Building a blog atop a version control platform
February 13, 2012
Most blogging platforms are database-backed: they run with a relational database storing all your posts, and then query the database when it needs to present a post on a web page. You create posts by making
INSERT commands, and edit with
This model has some great aspects: it’s pretty fast (though not the fastest), it allows many users to run blogs on the one server (by adding a foreign key named
blog_id to the
posts table, for example), and it’s easy to query and search, just by using SQL (the web app you’re using to run your blog generally takes care of that for you). You can blog from anywhere, as long has you have a web browser.
But there are some weaknesses to this setup as well. For example, it’s hard to track changes (resulting in paragraphs at the end of posts starting with UPDATE: or EDIT:). And unless you work directly on the server (which is risky), you’ll have to use that web app to write your posts. Not a huge burden, unless you happen to be on dialup, or spotty 3G. It’s also hard to back up.
So how do we get around these problems, without getting rid of too many of the advantages that a web app-based blog gives us?
Of course, I wouldn’t be writing this if I didn’t think I had an answer.
A Version Control System (VCS) is a tool often used by programmers to keep track of the changes they make their code. If I introduce a bug to my code (it happens), then I can use my VCS to revert to the version of the code that didn’t contain the bug, and give it another shot. Or if somebody else introduces a bug, I can use the VCS we both use to find out who they are, and … umm… provide them with constructive feedback.
Although VCSs are used mainly for software development, that’s not their only use.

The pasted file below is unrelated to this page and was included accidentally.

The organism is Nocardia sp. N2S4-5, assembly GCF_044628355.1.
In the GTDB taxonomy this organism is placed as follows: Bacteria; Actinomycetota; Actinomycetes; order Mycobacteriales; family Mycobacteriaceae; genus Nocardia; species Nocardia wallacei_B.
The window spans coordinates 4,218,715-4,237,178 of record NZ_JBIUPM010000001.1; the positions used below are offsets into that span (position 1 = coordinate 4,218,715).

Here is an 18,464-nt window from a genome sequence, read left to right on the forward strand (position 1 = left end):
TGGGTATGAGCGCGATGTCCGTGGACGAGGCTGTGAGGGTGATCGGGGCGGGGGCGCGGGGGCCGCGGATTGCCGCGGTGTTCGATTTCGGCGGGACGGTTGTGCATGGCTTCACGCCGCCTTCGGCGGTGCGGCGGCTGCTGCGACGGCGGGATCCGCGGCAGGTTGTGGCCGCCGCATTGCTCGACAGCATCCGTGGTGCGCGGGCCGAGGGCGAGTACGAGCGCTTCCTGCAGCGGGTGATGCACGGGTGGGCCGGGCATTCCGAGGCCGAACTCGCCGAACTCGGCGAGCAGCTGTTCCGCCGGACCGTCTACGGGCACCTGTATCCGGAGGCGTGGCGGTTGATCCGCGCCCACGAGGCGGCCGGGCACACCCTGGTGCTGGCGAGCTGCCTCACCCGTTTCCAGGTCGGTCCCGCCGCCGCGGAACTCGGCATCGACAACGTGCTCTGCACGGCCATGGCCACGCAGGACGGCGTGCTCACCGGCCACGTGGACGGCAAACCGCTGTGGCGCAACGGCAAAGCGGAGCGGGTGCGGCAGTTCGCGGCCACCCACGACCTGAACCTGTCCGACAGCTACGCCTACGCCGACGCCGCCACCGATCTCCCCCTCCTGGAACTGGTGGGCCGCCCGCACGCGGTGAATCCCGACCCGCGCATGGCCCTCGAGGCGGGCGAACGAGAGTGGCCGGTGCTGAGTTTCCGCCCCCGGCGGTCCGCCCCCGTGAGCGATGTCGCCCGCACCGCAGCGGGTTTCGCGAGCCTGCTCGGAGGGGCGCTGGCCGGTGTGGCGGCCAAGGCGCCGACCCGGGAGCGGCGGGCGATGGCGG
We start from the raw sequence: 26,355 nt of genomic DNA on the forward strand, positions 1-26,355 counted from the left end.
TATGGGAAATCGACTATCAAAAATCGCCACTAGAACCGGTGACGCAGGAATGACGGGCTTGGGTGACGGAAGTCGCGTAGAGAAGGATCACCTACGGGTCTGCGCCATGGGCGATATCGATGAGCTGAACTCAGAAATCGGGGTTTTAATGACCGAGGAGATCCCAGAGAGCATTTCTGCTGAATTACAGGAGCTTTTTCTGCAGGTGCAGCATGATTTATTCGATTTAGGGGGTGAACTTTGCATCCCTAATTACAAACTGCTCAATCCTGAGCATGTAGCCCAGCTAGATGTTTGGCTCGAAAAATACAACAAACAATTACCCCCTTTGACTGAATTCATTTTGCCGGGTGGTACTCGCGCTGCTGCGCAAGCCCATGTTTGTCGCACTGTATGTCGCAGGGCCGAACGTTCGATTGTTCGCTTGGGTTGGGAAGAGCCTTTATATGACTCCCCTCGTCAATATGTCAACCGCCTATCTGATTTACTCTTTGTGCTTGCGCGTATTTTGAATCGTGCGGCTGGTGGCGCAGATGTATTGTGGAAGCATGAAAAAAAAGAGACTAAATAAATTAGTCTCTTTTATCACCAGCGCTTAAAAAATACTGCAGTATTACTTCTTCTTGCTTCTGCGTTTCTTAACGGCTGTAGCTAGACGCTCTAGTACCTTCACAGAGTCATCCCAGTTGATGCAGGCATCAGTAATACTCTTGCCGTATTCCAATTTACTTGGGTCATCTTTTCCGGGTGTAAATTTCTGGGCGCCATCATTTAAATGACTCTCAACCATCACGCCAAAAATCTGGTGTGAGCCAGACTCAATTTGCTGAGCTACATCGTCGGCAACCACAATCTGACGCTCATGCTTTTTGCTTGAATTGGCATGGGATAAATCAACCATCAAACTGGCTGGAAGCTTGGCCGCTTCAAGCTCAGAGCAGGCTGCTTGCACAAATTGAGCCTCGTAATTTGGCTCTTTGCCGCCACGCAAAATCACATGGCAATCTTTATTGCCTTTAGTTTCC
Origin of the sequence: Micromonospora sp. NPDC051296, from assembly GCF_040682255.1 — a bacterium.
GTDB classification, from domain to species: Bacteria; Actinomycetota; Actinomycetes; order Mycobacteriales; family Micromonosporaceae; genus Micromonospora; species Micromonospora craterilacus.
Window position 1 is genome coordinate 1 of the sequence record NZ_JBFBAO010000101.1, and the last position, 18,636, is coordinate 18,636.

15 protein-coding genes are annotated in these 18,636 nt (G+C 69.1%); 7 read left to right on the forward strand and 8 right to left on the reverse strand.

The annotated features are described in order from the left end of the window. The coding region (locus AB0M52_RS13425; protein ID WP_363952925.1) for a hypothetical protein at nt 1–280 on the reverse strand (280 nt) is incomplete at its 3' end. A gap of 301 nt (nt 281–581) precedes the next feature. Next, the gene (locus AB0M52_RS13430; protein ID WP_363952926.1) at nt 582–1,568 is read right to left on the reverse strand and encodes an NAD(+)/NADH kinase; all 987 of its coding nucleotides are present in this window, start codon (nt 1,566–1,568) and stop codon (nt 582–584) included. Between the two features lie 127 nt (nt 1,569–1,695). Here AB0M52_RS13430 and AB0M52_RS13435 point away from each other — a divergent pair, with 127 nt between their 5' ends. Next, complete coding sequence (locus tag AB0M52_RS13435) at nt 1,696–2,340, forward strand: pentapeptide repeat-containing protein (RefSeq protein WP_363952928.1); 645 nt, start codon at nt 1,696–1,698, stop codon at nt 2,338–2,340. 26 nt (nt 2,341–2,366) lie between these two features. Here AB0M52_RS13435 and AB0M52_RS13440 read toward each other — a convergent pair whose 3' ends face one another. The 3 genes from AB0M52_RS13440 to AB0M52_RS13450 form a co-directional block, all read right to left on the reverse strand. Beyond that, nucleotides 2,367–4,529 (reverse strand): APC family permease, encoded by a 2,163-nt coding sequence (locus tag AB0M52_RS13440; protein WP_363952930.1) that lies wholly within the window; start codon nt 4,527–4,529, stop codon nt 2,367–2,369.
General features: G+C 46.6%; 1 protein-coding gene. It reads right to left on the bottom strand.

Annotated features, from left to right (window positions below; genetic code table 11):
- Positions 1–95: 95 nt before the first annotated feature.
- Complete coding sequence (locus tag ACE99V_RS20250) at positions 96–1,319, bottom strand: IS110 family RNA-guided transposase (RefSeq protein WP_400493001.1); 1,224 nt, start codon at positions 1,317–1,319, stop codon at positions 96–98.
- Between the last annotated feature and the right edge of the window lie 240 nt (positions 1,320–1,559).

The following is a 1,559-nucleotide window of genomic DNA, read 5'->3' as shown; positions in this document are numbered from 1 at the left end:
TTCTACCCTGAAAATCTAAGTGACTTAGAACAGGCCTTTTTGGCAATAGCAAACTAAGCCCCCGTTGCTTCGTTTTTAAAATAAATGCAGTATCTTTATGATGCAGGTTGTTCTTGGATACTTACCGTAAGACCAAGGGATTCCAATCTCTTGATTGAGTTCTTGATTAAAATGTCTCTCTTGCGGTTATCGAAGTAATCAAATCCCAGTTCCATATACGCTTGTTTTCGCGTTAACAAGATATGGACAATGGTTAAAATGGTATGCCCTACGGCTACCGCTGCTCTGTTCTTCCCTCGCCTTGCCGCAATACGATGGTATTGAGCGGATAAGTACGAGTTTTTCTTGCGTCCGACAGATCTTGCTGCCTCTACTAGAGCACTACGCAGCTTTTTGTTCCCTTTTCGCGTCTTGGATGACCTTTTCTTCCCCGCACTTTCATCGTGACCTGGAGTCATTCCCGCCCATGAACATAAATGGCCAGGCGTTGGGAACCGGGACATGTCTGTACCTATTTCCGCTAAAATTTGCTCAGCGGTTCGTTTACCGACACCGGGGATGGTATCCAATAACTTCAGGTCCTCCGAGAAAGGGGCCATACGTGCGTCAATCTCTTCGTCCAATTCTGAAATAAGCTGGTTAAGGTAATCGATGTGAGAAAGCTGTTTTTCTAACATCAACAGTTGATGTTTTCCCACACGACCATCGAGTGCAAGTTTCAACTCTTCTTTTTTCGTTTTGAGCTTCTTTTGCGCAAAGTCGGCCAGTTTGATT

If we make a blog that uses a VCS for storage instead of a relational DB, and treat each post as a document, we immediately get some awesome benefits:
- You can track your edits. Writing an UPDATE: paragraph is no longer the only way to indicate that you’ve made a change since your original post. You might still choose to do it if your readers are in the habit of reading your blog that way, but it’s not the only way. For example, you could point to a list of edits on a site like GitHub.
- You can serve up posts blazingly fast. Because most VCSs track files living in folders on your hard drive, the most convenient way to use a VCS to track your posts is to store your posts as files. It just so happens that the fastest way to serve information over the internet is from files stored in exactly that form. And what that means for you is that you can use a less powerful, less expensive server to host your blog.
- Uploading images and videos is taken care of automatically. When you save your files to a VCS (a step known in the software business as “committing your changes”), everything you’ve saved in the VCS gets uploaded automatically. All you have to do is save it into your version-contolled folder, then link to it from your post. Simple.
- You don’t need specialised publishing software. If you’re hardcore, you can create your posts with just a text editor and a VCS tool. If you’re less hardcore, then I’m planning to make the software that will do this for you. It’s a “someday” goal at the moment though, so no promises.
Now, this hypothetical software isn’t going to work miracles. There are some things you might miss. For example, the “post from anywhere” concept becomes a bit more work for your friendly software developer, so that might not be there from the word “go”. I’m envisioning a desktop app as the first editor for this guy, with your VCS of choice running in the background. I really haven’t thought yet about the whole “theme” thing either. It’s a work in progress, people.
Although I guess you could do something like a build process, the step in programming where code is compiled and tested, ready for deployment. I guess that’s the step where you apply your layouts, assemble your RSS document, and whatever else you need to do to make your blog functional and amazing.
Mobile accessibility might also be a bit tricky - as far as I know, nobody’s found a good enough reason to write a mobile VCS client yet (please let me know if I’m wrong!), and that’s kind of a necessary component. Again, there’d be ways of getting around that limitation, but they’re not simple, and they’re not necessarily easy.
Anyway, that’s the idea. Feel free to take it and run with it - or point out who has done it already.